Peter Kafka

Recent Posts by Peter Kafka

How to Survive the Media Meltdown: “Imagination, Enthusiasm”

sunriseStill have a job in media? Looking for a wee bit of inspiration in a gloomy week in a miserable year? Here’s a free pep talk, courtesy of editor Paul Maidment.

There’s nothing newsworthy in this memo, sent out last week in the wake of CEO Jim Spanfeller’s departure. There’s no staff-shuffling detailed, and no grand strategy revealed. It’s really not much more than a “keep your head up.” But things are dour enough these days that even that counts for something, I think.

The sun has risen. Another day. We kick on. Our audience knows little and probably cares less about our internal organization. What they do care about is that we continue to serve them with indispensable journalism in that forthright, robust way that is our hallmark.

The late Jim Michaels liked to say that a Forbes story made readers richer or smarter. Smarter, certainly, about the world around them and understanding the choices they’ll be facing; smarter at running their business and career; smarter at investing, and smarter at enjoying the rewards of success. But a Forbes story can also make readers richer in spirit, heart or mind. Richer/smarter remains a good lens to look through at all we do.

We celebrate entrepreneurism all the time, and we should look for that same spirit in ourselves. You don’t need me to tell you that our industry is changing beyond all recognition, both in its forms and in the business models that pay for it.

We now compete for the time of busy people with a whole range of new competitors with an equally broad range of journalistic standards, approaches and ways of paying for what they do. Now more than ever, we need to be flexible and open to how we think about our journalism, and to question past assumptions about how we work — holding fast to our core principles and never putting the trust our audience has in us and our brand at risk — but being ready to experiment with how we create and distribute our journalism.

Not every one of those experiments will work. We shall have to be disciplined in measuring their relevance and usefulness to our audience, and bury our losers while cultivating our winners.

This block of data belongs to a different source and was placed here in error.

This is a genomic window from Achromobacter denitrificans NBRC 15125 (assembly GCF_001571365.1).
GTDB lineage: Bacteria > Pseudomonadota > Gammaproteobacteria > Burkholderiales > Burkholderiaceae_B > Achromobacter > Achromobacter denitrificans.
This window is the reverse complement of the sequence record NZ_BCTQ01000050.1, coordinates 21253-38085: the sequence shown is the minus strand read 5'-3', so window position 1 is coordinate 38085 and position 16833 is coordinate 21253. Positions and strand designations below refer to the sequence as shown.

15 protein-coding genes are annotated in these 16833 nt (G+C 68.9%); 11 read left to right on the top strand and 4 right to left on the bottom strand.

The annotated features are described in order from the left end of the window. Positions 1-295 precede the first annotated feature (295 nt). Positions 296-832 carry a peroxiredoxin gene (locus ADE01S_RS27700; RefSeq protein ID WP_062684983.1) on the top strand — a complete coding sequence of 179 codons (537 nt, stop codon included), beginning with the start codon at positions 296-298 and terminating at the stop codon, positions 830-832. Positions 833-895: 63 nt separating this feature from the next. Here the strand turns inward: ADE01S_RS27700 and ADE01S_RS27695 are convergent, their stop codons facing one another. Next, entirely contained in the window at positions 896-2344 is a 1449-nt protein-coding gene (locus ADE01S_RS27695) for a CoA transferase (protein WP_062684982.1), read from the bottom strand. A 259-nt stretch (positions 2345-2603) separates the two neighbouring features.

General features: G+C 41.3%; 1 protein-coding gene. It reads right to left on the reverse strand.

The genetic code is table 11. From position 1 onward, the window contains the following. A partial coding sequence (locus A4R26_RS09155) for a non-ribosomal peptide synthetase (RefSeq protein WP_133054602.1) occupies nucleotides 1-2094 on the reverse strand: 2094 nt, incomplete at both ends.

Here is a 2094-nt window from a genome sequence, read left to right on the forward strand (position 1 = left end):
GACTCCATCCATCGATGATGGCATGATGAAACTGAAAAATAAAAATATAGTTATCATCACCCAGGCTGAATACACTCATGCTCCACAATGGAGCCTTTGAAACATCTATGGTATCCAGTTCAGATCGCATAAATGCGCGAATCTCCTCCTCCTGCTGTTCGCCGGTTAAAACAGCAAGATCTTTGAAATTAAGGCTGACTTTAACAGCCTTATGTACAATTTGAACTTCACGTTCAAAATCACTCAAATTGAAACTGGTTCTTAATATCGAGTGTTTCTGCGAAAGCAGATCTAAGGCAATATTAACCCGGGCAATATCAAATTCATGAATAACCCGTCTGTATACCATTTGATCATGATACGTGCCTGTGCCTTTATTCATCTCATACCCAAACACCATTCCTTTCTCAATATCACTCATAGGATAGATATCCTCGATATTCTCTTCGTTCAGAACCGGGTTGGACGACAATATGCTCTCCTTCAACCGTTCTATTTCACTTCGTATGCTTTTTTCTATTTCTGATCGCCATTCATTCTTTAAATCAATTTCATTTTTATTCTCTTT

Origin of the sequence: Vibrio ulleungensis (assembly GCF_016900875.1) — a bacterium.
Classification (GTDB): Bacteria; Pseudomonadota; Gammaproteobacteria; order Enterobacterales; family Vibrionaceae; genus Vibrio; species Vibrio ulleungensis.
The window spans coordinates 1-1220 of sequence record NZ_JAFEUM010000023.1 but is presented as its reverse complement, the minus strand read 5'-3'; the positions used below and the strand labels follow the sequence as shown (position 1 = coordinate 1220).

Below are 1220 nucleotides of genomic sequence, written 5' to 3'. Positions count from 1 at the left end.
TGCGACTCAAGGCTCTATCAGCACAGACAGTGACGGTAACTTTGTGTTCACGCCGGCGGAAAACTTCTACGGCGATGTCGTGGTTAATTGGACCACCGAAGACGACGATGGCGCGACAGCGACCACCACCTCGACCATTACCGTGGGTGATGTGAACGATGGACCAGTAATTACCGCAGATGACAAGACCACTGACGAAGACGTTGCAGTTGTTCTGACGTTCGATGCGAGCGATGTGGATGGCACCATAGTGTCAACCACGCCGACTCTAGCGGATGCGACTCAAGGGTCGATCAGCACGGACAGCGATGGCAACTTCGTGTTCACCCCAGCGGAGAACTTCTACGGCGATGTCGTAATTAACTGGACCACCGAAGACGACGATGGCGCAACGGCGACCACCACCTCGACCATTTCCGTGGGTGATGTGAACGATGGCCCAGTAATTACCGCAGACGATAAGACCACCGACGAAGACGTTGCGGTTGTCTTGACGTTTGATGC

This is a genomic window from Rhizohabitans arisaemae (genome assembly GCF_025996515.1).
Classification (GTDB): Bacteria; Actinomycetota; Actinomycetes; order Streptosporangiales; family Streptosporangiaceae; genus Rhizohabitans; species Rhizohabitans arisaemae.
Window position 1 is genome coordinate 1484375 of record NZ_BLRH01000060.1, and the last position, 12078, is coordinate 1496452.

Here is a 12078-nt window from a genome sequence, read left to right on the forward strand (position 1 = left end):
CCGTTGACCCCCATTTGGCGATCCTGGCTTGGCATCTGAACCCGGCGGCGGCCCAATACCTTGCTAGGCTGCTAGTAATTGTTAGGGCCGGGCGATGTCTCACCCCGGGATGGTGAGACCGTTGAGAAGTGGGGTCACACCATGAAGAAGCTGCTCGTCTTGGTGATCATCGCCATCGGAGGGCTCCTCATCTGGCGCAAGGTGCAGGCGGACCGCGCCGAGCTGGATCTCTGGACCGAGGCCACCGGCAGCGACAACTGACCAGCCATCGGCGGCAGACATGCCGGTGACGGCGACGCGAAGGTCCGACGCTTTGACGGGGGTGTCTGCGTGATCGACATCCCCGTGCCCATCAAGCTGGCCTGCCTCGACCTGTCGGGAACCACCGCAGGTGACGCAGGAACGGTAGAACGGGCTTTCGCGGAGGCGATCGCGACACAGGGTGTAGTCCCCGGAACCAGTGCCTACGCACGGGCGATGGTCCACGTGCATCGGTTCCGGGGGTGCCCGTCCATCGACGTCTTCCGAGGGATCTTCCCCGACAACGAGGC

As at every publication, there are serious constraints now on our resources, but there are no restrictions on our imagination, enthusiasm or editorial entrepreneurship beyond those we impose on ourselves. We all still have to do our day jobs, make sure our audience is served in the most forthright way we know how with great journalism, and help support a business underneath it all to pay our salaries.

I learned long ago that there is nothing like robust cash flow to support robust journalism. We shall still have to set priorities for what we can take on, but I am sure I speak for [Forbes magazine editor] Bill [Baldwin] and all our senior colleagues when I commit to do all I humanly can to get as many of the best of your new ideas in front of our audience as we can.

We are a publication across all our media for people in business, rather than a business publication, which lets us range wide in what we cover an how. We now have a broad audience comprised of many overlapping sub-audiences, but all seeking in various ways that Forbesian voice, insight and timely wisdom that we offer.

We need to stay relevant to every one in a changing and challenging world. So let’s kick on with vigor and imagination to make as large an audience as we can richer and smarter however we can. ‘Cos that is what we do. And our audiences deserve no less.

[Image credit: Eye of einstein]

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The problem with the Billionaire Savior phase of the newspaper collapse has always been that billionaires don’t tend to like the kind of authority-questioning journalism that upsets the status quo.

— Ryan Chittum, writing in the Columbia Journalism Review about the promise of Pierre Omidyar’s new media venture with Glenn Greenwald